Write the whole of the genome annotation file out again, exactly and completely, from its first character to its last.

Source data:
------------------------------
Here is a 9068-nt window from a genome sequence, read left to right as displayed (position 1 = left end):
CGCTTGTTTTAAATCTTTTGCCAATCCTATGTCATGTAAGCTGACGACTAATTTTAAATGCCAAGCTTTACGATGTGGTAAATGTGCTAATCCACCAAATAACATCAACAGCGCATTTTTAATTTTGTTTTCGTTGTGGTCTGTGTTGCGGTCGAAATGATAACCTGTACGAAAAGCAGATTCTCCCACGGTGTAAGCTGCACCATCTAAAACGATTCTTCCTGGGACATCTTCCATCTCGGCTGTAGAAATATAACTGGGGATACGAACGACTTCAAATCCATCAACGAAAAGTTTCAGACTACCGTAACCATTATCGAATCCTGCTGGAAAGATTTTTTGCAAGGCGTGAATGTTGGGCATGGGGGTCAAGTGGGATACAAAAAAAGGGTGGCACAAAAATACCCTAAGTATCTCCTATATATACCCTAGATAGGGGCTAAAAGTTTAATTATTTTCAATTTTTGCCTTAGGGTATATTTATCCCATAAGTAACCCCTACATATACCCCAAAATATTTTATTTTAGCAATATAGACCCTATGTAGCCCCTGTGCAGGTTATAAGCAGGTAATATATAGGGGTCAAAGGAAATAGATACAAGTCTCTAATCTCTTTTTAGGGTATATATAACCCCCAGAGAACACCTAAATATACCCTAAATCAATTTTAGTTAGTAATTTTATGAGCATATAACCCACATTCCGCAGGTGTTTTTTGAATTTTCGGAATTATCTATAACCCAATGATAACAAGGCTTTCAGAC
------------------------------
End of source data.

Here is a 9068-nt window from a genome sequence, read left to right as displayed (position 1 = left end):
CGCTTGTTTTAAATCTTTTGCCAATCCTATGTCATGTAAGCTGACGACTAATTTTAAATGCCAAGCTTTACGATGTGGTAAATGTGCTAATCCACCAAATAACATCAACAGCGCATTTTTAATTTTGTTTTCGTTGTGGTCTGTGTTGCGGTCGAAATGATAACCTGTACGAAAAGCAGATTCTCCCACGGTGTAAGCTGCACCATCTAAAACGATTCTTCCTGGGACATCTTCCATCTCGGCTGTAGAAATATAACTGGGGATACGAACGACTTCAAATCCATCAACGAAAAGTTTCAGACTACCGTAACCATTATCGAATCCTGCTGGAAAGATTTTTTGCAAGGCGTGAATGTTGGGCATGGGGGTCAAGTGGGATACAAAAAAAGGGTGGCACAAAAATACCCTAAGTATCTCCTATATATACCCTAGATAGGGGCTAAAAGTTTAATTATTTTCAATTTTTGCCTTAGGGTATATTTATCCCATAAGTAACCCCTACATATACCCCAAAATATTTTATTTTAGCAATATAGACCCTATGTAGCCCCTGTGCAGGTTATAAGCAGGTAATATATAGGGGTCAAAGGAAATAGATACAAGTCTCTAATCTCTTTTTAGGGTATATATAACCCCCAGAGAACACCTAAATATACCCTAAATCAATTTTAGTTAGTAATTTTATGAGCATATAACCCACATTCCGCAGGTGTTTTTTGAATTTTCGGAATTATCTATAACCCAATGATAACAAGGCTTTCAGAC